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The mortgage interest deduction and its impact on homeownership decisions

  • Christian A. L. Hilber
  • Tracy M. Turner

This paper examines the impact of the combined U.S. state and federal mortgage interest deduction (MID) on homeownership attainment, using data from 1984 to 2007 and exploiting variation in the subsidy across states, over time and due to inter-state moves. We test whether capitalization of the MID into house prices offsets the positive effect on homeownership. We find that the MID only boosts homeownership attainment of higher income households in less tightly regulated housing markets. In more restrictive places – typically larger coastal cities – an adverse effect exists. The MID is an ineffective policy to promote homeownership and improve social welfare.

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File URL: http://eprints.lse.ac.uk/31759/
File Function: Open access version.
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Paper provided by London School of Economics and Political Science, LSE Library in its series LSE Research Online Documents on Economics with number 31759.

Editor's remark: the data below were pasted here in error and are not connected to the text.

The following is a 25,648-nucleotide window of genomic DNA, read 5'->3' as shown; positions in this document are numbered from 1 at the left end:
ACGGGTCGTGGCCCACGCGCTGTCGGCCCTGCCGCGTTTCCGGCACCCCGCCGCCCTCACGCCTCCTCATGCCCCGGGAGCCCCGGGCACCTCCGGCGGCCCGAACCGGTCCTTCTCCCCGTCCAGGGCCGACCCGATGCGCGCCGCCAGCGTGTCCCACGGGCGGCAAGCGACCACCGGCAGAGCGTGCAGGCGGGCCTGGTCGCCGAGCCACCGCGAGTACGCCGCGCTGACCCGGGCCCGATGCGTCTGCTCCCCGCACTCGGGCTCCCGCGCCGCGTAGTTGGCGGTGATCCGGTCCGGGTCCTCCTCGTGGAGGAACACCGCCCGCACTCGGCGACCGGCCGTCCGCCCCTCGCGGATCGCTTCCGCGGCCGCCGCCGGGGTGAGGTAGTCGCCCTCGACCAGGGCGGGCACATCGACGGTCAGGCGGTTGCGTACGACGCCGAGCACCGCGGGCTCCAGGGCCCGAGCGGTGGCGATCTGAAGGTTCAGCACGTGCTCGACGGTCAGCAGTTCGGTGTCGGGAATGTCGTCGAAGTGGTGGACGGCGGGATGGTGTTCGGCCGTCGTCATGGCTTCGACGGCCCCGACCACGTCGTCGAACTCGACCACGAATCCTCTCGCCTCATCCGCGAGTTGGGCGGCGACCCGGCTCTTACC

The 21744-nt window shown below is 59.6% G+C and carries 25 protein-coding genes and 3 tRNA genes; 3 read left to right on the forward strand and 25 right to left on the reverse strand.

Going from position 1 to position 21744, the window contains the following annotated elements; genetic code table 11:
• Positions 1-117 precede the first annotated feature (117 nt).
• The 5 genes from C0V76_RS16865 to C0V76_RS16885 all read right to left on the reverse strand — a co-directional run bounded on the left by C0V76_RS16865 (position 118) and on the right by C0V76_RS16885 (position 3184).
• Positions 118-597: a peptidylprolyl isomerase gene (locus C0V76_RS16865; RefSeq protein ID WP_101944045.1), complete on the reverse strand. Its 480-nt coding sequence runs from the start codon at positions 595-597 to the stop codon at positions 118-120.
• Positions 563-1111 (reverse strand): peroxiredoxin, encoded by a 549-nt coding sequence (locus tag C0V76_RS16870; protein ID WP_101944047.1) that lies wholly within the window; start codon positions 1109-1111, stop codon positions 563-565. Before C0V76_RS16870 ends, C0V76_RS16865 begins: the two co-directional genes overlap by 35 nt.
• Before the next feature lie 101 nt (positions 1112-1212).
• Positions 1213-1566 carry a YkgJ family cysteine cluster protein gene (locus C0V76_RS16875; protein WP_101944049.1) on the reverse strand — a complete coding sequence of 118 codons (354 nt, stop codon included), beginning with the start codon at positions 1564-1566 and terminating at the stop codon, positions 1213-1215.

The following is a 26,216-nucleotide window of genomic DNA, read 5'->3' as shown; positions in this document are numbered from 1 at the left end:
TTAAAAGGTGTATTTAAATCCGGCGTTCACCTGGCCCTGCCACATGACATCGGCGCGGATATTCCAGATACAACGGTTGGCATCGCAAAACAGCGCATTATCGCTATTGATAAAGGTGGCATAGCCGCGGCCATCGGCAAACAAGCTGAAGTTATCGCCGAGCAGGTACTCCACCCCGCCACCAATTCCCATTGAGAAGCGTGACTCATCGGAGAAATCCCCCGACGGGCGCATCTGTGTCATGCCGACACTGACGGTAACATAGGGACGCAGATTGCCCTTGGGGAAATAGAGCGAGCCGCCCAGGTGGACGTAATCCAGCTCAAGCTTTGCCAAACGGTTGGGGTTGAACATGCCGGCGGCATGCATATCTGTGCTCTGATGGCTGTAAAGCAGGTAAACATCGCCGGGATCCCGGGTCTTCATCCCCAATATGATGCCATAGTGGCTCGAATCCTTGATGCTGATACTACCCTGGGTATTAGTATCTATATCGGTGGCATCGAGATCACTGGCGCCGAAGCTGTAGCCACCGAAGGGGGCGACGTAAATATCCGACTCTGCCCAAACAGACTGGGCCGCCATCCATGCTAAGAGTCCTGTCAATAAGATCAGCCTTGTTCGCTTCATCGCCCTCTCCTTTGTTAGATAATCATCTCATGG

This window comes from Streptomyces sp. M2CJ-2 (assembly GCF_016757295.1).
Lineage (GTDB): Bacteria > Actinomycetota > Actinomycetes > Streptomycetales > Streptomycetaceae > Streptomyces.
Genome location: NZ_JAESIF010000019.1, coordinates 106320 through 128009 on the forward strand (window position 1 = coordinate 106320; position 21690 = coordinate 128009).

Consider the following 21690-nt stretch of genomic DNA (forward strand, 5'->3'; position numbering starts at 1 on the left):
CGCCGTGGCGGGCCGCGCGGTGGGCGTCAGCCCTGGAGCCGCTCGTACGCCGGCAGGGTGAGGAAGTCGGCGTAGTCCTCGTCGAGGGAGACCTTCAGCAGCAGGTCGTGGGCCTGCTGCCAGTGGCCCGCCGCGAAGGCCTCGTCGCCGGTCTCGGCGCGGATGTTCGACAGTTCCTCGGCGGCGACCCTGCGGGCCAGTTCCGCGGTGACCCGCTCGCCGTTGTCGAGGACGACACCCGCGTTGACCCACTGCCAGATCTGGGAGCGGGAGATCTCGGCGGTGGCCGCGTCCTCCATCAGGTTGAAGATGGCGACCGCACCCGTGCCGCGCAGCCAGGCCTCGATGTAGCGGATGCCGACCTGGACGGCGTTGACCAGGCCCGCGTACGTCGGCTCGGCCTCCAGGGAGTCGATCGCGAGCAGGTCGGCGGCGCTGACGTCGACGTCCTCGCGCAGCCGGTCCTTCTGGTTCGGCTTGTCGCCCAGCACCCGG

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Length: 32 pages
Date of creation: 2010
Date of revision:
Handle: RePEc:ehl:lserod:31759
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  18. Steven C. Bourassa & Ming Yin, 2008. "Tax Deductions, Tax Credits and the Homeownership Rate of Young Urban Adults in the United States," Urban Studies, Urban Studies Journal Limited, vol. 45(5-6), pages 1141-1161, May.
  19. Edward L. Glaeser & Joshua D. Gottlieb & Joseph Gyourko, 2012. "Can Cheap Credit Explain the Housing Boom?," NBER Chapters, in: Housing and the Financial Crisis, pages 301-359 National Bureau of Economic Research, Inc.
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